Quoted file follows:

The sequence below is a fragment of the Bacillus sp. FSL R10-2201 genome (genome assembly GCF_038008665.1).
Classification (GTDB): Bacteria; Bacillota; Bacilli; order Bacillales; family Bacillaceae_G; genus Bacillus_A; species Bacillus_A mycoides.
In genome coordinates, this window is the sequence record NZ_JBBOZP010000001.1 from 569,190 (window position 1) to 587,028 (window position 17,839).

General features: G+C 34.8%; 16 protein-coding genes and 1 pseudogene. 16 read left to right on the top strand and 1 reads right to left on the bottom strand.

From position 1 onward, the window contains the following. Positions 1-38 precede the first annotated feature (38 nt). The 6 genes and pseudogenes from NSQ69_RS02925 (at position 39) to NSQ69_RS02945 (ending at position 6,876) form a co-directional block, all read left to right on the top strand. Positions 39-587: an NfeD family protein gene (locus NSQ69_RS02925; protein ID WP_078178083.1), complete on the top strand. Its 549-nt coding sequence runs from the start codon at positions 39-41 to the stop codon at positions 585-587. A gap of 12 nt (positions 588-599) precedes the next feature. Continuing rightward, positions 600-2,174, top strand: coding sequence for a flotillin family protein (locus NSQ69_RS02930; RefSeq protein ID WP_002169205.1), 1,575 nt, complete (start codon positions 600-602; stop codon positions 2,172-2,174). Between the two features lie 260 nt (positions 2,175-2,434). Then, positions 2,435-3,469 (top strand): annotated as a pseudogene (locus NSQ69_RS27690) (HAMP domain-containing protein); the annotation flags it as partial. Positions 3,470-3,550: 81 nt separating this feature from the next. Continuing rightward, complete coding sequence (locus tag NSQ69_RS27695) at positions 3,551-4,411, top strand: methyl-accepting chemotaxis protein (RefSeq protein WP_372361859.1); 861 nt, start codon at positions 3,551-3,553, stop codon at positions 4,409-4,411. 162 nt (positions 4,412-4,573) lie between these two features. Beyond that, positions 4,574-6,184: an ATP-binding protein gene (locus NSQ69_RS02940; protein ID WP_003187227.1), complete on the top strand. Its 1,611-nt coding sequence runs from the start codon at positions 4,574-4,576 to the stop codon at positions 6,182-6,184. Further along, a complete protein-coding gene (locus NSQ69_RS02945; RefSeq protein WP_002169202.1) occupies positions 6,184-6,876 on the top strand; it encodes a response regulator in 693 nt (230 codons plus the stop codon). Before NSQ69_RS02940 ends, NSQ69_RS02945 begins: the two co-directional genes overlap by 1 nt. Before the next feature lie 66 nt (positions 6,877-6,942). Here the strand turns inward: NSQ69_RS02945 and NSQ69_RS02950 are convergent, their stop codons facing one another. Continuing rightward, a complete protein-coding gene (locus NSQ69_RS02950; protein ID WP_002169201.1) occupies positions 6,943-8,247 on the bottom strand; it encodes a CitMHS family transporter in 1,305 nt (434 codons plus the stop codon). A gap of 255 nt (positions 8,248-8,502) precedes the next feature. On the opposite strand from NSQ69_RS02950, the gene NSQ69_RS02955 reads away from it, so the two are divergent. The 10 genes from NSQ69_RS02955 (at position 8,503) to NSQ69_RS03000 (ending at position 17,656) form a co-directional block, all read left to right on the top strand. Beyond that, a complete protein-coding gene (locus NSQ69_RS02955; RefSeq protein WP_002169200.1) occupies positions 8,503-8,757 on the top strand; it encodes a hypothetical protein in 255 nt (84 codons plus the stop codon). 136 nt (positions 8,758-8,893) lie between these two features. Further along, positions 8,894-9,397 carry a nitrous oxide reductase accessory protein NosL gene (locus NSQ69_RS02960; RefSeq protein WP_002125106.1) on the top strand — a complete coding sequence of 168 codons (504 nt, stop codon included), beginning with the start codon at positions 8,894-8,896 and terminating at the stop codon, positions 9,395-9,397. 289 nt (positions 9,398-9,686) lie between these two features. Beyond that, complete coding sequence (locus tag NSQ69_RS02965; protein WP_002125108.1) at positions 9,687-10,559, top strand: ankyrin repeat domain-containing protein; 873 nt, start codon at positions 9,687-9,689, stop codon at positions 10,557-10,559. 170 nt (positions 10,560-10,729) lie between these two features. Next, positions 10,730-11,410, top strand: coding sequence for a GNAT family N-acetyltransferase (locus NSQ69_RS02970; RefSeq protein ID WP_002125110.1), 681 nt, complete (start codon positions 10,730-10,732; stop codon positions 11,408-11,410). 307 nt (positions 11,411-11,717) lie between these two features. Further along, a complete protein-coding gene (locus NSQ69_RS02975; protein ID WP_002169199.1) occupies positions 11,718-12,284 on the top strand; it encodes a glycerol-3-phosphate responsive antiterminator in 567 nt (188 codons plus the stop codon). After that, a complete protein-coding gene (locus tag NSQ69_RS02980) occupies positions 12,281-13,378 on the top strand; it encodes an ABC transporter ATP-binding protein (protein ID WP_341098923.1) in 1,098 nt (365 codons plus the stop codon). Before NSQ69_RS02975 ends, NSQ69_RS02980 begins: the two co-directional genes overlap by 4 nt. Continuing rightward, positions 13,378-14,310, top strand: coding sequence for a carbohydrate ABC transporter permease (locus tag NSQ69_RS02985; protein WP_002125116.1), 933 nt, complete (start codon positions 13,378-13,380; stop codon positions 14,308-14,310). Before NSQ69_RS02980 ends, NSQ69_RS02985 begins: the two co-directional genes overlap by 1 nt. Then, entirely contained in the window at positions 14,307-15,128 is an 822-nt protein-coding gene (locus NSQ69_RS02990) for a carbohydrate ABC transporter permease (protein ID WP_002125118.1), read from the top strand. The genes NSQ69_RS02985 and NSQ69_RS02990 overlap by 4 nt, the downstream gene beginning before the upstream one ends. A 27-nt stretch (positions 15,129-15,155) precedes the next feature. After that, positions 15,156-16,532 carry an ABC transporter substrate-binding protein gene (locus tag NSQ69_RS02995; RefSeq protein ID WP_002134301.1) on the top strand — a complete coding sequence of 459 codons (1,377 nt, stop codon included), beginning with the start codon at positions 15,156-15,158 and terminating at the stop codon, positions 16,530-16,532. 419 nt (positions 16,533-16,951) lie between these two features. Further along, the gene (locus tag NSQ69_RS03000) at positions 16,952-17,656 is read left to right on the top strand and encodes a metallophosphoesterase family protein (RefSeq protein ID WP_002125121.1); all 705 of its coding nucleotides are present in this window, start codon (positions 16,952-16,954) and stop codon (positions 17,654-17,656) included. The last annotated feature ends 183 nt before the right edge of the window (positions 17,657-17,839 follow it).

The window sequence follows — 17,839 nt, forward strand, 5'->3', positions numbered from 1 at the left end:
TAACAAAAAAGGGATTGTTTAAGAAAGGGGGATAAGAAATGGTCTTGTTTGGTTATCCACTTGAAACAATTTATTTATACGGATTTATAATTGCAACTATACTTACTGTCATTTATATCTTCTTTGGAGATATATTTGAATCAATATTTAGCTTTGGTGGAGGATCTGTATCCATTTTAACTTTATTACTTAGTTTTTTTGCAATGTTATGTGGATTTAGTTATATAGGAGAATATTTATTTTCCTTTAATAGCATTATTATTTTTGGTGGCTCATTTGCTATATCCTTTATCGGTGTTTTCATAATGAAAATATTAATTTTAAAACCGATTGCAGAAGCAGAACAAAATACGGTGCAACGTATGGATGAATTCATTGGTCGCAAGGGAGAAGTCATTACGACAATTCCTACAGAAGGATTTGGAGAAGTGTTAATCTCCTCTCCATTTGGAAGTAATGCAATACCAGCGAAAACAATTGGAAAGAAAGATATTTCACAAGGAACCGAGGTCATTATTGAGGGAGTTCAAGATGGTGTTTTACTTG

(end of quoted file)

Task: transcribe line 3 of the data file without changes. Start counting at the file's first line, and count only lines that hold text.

In genome coordinates, this window is the sequence record NZ_JBBOZP010000001.1 from 569,190 (window position 1) to 587,028 (window position 17,839).